July 5

Original: Prologue – Narrator: ????? – Add ‘Em Up and Knock ‘Em Down

This is the original version of the prologue to my first novel, “We Put the ‘Dual’ in ‘Individual.'”  I am posting this to showcase how bad my writing was, as compared to how it had progressed as of  April 2012, when I rewrote this prologue.


“Hey!  Be quiet back there!”

I was scared to make the man mad, but at the same time, I knew that there really wasn’t much he could do to shut me up from the front seat of his crappy old van.  Though I was bound and gagged, I was still doing my best to try to get it through the guy’s head that he was kidnapping the wrong person.

I tried many times to communicate with the man, but in the end, all that got me was a gag in my mouth and revoked my shotgun privileges.  I probably should have accepted just being bound and sitting quietly in the front, but I wasn’t exactly known for keeping my mouth shut.

Don’t get me wrong, though – I was terrified, even as I tried my best to talk through the gag.

“Don’t worry, girl.  You’ll be fine as long as your parents pay the ransom,” he said.  My abductor didn’t even sound like a stereotypical criminal.  He didn’t have a deep voice, and he wasn’t big, burly, or unkempt.  He just looked and sounded like a normal guy.

“Mmhfmm afama raaah pahpu!”  Try as I might, the gag made my words completely incoherent.  My frustration was off the chart, but that was nothing compared to my fear.

He’d demanded two million dollars in exchange for my life, but if I had to guess, my parents had maybe forty thousand dollars of savings in their bank account.  We were just a normal, middle-class family.  If this guy was really planning to kill me if he didn’t get two million dollars, then I was going to die.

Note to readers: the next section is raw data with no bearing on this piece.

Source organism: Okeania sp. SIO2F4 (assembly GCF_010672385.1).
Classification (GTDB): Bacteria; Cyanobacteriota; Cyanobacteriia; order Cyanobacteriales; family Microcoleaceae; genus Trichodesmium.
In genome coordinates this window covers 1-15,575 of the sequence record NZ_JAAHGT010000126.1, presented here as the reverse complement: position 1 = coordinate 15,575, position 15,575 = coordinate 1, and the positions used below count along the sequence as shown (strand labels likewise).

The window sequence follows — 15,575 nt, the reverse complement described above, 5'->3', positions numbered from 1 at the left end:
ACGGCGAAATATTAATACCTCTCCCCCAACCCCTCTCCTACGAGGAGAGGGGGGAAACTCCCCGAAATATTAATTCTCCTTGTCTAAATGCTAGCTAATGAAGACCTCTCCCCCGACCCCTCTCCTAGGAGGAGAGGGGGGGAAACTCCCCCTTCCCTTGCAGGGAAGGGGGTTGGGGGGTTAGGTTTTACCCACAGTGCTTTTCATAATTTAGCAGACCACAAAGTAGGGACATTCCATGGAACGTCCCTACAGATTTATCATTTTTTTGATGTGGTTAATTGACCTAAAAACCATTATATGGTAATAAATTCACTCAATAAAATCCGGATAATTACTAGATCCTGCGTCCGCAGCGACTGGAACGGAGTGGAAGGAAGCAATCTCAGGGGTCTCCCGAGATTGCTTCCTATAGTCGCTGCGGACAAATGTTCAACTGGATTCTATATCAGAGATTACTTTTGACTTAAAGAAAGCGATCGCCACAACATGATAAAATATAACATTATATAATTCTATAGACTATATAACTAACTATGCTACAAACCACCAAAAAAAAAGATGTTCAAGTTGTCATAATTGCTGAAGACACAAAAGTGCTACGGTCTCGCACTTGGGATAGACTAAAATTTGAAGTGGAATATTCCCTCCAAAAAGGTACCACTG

I rolled across the floor of the van every time my captor took a turn.  I didn’t think I was bleeding, but I was definitely bruised from smashing into the crap that lined the walls.  It hurt so much that I wanted to cry, but I couldn’t.  Every time I felt the tears coming, they immediately froze in place because I had much, much worse things to worry about, and that somehow dampened the pain.

“Well, here we are.  Home sweet home!” the man said.  He climbed out of the van and slammed the driver’s side door closed.  A few second later, he opened the back doors and climbed inside, hovering over me and grinning like an animal that was about to feast on its prey.

He grabbed my arm and lifted me up on his right side.  I couldn’t walk because my feet were bound, so he just dragged me like that out of the back of the van.  When we were out, he closed the van doors, and, much to my surprise, picked me up, and tossed me over his shoulder.  It was so quick and so casual that I didn’t even get a chance to protest it.

I realized that I should probably get a good look around so that if I escaped, I would be able to give the police a good description of my captor’s house.  However, there wasn’t much to see.  We were inside of a garage.  It was dark and hot and it smelled like paint.

“When we get inside, if you promise not to annoy the shit out of me, I’ll take your gag off,” he said.  His shoulder was jabbing into the side of my stomach, and I wanted to yell at him about it, but having the gag off would be nice.